Bronze Radio Return
Up, On & Over
Rating: 3 out of 5 stars
Buoyancy in music is all fine and well, but it tends to go a lot further when there’s a curious contrast involved to make high spirits seem surprising or unlikely. Hartford sextet Bronze Radio Return comes to us in the wake of a downtrodden national morale (alongside a slew of other, similar sounding bands… but we’ll set that aside for the moment) with Up, On & Over, a super-peppy 13-track offering to soothe what collectively ails us. The disc will prove especially satisfying to those that like their roots-pop tidy and tight, but fear not – folks that venture out to see them this fall will find that the band delivers an impressive wallop when playing live.
In this case, hailing from Hartford provides an added twist. While I have no personal vendetta against the city, it’s not exactly the stuff of rolling hills, unabashed optimism and open-air inspiration (and yes, I’ve spent some time there and have written for the local alt-weekly). As it turns out, Up, On & Over was recorded in rural Virginia (as vocalist Chris Henderson puts it, “… surrounded by goats, chickens and farmland,”) which goes far to explain the images and overall feel that the collection conjures.
Regardless, much of the time Up, On & Over manages to strike a balance between the seemingly disparate realms of roots and pop music, offering a palatable compromise similar to that which has propelled Mumford & Sons into mass consciousness. It’s not as easy as some would imagine: longtime fans of Americana are rightfully suspicious of pop hybrids that may well defile the genre’s organic nature and water down its authenticity. But Up, On & Over won’t take no for an answer with its relentless toe-tapping charm, and Bronze Radio Return comes with some unexpected pedigrees – most notably having formed as collective alumni of Hartford’s Hartt Conservatory. In other words, these guys went to music school.
The title track kicks off with Henderson riffing like Lindsey Buckingham in a “Tusk”-era rant, but the song quickly gives way to something significantly less menacing and altogether sunnier. “Up, On & Over” sets a tone of acceptance (and ensuing transcendence) of less-than-ideal circumstances, paving the way for the potential blue-collar anthem, “Mister, Mister,” a meditation on similar themes from the perspective of the Average Working Joe. The song offers a universally applicable solution: keep vigilant boundaries between the realms of work and play. The single “Further On” urges us to harness the energy needed to forge forward with just the right measure of freewheeling abandon.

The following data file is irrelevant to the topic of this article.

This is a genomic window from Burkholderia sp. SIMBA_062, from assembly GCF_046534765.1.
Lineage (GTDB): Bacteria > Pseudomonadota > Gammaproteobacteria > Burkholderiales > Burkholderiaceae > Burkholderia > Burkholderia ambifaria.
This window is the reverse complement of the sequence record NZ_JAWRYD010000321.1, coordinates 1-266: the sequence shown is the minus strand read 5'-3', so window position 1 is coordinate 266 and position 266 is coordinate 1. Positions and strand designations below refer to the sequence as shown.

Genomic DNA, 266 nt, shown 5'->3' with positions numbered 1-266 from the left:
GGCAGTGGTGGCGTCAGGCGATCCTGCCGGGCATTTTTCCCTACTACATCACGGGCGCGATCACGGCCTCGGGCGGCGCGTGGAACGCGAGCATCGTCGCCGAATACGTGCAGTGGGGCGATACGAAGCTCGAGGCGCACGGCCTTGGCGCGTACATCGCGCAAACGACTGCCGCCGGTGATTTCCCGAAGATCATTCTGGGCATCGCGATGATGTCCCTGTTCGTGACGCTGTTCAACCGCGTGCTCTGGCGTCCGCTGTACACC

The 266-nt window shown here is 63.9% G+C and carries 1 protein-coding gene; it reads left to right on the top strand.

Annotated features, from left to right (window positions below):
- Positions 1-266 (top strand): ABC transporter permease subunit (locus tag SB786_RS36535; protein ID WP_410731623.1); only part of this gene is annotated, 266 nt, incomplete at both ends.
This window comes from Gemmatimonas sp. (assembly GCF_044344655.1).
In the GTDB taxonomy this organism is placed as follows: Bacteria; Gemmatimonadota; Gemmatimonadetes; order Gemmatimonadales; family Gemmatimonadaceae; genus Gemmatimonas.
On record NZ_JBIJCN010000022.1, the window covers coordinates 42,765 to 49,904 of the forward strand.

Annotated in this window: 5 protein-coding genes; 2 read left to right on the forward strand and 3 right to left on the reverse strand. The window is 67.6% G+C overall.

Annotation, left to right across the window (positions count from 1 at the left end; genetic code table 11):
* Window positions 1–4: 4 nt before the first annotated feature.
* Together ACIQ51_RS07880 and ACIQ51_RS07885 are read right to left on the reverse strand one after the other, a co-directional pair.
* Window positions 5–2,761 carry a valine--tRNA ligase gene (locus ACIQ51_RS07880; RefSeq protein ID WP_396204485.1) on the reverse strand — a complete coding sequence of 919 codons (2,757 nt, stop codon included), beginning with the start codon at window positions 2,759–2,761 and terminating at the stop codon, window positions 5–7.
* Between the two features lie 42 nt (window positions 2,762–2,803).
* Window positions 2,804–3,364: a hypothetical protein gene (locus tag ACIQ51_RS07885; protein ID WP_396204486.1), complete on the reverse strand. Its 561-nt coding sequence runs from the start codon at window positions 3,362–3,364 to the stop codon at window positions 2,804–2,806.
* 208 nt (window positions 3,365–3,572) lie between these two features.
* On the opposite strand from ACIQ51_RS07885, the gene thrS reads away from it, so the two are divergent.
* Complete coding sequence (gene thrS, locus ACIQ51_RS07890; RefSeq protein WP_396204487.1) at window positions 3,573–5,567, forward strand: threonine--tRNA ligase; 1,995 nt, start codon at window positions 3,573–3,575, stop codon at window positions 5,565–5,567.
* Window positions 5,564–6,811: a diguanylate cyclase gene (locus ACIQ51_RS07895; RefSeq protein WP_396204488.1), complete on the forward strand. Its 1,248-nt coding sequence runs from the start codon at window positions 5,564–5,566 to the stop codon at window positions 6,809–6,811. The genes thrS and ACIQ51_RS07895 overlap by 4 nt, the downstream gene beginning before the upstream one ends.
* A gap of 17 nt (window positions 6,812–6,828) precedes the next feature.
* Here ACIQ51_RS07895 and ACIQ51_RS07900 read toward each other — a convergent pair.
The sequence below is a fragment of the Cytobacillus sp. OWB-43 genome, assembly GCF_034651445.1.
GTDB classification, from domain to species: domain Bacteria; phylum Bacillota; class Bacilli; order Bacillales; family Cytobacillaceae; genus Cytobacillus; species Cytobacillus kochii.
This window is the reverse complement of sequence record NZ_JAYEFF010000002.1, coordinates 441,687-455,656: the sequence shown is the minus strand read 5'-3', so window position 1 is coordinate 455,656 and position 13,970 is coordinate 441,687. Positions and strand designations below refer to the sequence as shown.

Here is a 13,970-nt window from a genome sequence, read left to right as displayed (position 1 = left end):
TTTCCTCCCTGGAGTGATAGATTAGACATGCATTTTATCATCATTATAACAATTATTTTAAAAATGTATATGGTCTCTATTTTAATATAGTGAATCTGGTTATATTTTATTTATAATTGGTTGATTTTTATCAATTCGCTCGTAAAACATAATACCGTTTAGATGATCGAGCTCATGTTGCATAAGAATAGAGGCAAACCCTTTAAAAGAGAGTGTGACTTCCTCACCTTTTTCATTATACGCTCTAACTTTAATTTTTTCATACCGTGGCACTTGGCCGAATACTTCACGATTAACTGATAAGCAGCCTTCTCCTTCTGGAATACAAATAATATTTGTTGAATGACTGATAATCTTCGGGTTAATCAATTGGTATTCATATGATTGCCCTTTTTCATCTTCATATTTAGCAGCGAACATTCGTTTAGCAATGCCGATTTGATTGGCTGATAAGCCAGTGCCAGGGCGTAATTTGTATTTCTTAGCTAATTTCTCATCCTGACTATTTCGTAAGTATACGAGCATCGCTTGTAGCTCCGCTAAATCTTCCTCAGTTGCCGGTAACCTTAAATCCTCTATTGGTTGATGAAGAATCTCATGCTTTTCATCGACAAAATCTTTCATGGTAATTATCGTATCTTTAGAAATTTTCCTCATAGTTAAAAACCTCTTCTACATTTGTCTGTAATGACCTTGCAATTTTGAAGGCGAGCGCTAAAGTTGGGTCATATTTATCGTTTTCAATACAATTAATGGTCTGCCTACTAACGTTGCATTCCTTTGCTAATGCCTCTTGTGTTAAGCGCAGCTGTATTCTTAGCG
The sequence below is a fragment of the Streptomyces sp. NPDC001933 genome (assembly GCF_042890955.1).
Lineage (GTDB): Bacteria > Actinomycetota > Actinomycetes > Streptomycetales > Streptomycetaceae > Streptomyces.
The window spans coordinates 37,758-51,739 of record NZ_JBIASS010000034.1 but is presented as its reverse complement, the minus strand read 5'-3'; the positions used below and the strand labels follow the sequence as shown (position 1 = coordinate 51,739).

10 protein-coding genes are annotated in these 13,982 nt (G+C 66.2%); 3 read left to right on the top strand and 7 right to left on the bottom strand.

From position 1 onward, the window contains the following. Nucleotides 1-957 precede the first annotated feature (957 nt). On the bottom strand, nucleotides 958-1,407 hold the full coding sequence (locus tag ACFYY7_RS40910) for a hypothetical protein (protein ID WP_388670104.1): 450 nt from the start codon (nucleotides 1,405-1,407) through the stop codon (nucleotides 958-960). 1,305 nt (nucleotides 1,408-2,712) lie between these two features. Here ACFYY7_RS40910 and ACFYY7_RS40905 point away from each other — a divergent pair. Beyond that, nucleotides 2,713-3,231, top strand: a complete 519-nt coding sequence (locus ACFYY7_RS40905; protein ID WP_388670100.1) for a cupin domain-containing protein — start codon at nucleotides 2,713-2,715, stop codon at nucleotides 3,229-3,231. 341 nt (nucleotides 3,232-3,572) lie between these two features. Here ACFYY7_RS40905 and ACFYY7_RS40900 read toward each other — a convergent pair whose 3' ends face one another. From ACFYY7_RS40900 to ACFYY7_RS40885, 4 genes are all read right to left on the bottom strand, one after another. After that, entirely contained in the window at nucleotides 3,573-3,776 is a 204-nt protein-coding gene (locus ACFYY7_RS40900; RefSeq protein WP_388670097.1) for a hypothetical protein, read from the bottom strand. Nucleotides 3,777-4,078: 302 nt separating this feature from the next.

The philosophical main course being served is framed up particularly well in “Rather Never Know,” when Henderson croons, “It’s my unknown, it’s my dismiss/some call ignorance, I call a little bliss.” It’s as if we’re being politely reminded to wear life as a loose-fitting garment… something we could all stand to strive for right about now.
Throughout, ongoing producer/collaborator Chad Copelin helps harness the spirited musical tones to match the ideology, punctuated by the driving rhythm section of drummer Bob Griffith and bassist Bob Tannen. Tracks like “Soon as I Fall,” proudly led with a fuzzy guitar line from Patrick Fetkowitz, glimpse the band’s edgier possibilities, bringing them a little closer to California’s Delta Spirit. Having a dedicated banjo player in Craig Struble keeps the sound bent due south.
Part of Up, On & Over‘s victory is the fact that it won’t let you stop tapping even when it finally slows down (but only sort of, on the eighth track, “World Spin, Home Spun,”). Even the ballads (again, only sort of) “Thick and Thin” and “Gilded Lily” burst into percussive fits part of the way through. “Above, Below” – at a woefully short two minutes – is the lone, full-on respite from the stomp; in it, we can glimpse other worthwhile musical possibilities.
At the very least, Up, On & Over is great medicine for a weary soul, provided you’re not already too jaded to keep it down. This is pop music, yes, but the disc displays impressive chops both in terms of clever songwriting and dexterous delivery… certainly enough to warrant closer examination. Coming from Hartford might end up being an unexpected asset as the band searches for new ways to express itself and new moods to explore – some additional grit and contrasting clouds would go a long way. Which underscores the set’s biggest flaw: it’s a little too polished for Americana. But then again, relative to the precision-tuned crap on mainstream radio, it’s downright scrappy. Up, On & Over is, apparently, all a matter of perspective.
Watch them crank it out “unplugged” for Pandora: